Chinese New Year is the most important holiday of the year for the Chinese. The Chinese will settle all the debts they can, buy oranges for good luck and kumquat trees to decorate their homes, and clean the house. There will be a family feast, and the older people will give little red packets of luck money (ang pau) to the youngsters. Usually there is a parade, including lion and dragon dances, stilt walkers, floats and acrobats. And there is noise: fireworks at midnight, gongs, drums and cymbals at the parade. Doorways get a fresh coat of paint and the windows get decorated with paper cut outs. Happiness, wealth, and long life are the primary themes.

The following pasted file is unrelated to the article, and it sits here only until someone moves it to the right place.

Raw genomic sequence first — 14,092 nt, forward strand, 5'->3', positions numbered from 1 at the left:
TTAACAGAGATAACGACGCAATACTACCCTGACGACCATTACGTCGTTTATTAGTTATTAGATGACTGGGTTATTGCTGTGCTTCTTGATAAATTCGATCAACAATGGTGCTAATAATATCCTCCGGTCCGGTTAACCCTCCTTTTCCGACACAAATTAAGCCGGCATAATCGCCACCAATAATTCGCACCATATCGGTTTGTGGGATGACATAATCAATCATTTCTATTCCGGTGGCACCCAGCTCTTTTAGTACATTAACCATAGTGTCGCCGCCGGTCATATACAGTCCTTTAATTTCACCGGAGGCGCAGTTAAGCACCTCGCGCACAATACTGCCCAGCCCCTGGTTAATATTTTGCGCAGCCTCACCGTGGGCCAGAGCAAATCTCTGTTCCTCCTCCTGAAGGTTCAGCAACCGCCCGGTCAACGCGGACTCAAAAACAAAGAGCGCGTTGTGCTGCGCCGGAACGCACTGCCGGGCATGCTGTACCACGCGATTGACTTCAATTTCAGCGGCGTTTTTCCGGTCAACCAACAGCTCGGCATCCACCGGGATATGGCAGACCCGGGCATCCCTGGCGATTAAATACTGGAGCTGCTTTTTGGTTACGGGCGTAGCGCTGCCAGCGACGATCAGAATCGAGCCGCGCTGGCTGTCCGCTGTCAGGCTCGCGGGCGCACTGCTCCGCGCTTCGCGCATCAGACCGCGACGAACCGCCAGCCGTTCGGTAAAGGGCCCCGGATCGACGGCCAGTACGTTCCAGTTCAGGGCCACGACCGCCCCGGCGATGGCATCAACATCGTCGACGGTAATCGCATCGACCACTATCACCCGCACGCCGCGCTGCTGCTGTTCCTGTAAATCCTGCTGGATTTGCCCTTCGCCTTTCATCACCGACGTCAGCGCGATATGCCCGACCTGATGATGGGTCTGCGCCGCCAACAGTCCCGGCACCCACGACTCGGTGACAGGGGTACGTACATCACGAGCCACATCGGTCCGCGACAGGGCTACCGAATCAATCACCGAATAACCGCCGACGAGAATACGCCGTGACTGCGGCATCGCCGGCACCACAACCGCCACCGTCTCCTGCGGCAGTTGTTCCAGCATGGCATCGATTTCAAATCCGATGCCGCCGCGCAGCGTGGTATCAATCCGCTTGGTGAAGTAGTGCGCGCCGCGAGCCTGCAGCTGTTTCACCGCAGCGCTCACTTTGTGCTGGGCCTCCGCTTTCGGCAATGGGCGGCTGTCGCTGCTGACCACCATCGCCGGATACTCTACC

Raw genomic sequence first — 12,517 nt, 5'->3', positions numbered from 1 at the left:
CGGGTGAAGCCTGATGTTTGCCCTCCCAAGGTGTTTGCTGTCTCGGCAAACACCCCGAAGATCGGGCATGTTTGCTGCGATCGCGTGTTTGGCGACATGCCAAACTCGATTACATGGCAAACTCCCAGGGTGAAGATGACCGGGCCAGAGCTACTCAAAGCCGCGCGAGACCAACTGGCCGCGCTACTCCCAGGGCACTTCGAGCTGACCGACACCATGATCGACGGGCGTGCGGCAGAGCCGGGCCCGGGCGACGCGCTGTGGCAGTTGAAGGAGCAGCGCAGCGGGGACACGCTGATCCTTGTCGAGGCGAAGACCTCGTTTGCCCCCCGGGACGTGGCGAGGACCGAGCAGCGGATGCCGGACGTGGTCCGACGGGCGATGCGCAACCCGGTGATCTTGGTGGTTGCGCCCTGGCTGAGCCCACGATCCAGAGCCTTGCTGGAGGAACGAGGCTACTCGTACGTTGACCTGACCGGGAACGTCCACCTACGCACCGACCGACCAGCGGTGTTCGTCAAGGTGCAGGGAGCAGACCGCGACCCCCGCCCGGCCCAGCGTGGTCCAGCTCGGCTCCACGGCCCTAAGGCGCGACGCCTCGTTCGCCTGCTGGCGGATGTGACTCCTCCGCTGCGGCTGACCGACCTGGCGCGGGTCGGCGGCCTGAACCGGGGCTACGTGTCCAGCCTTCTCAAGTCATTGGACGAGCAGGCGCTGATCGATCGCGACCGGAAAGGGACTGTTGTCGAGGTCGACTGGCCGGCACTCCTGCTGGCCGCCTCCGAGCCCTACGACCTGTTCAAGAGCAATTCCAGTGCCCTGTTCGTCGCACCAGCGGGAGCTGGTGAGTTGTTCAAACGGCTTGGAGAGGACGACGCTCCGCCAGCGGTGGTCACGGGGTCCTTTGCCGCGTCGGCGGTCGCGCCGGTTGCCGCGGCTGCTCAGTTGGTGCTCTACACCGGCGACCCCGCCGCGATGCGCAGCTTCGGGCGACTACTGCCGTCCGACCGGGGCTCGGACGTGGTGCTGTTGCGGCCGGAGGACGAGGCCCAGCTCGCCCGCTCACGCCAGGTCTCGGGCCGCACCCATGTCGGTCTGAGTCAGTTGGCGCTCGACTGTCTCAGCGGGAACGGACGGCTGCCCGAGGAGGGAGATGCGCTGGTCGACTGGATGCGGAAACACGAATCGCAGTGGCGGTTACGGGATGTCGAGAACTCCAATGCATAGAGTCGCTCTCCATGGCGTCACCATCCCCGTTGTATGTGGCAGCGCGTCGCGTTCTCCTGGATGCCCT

Many families will play cards and board games on the evening of the Chinese New Year's eve while they wait for midnight. Every light in the house is traditionally left on. Early the next morning, the red money packets are given out. Then people go door to door to wish their neighbors and relatives a prosperous new year.
Fifteen days later the lantern festival marks the end of the month-long New Year season.
The Chinese are not the only people who celebrate the holiday. The Koreans, Tibetans, and many other Asians keep the holiday. In Vietnam the holiday is called Tet.
Happy Chinese New Year to one and all. For you, who live in Malaysia, Hong Kong, China, Singapore, United States, Vancouver, Australia or any other places in the world, Happy Chinese New Year once again!
Have a safe, and prosperous year ahead. I wish all my Chinese (speaking) readers a Happy Chinese New Year whether you are speaking Mandarin: "Gong Xi Fa Cai" or Cantonese: "Kung Hei Fat Choi"!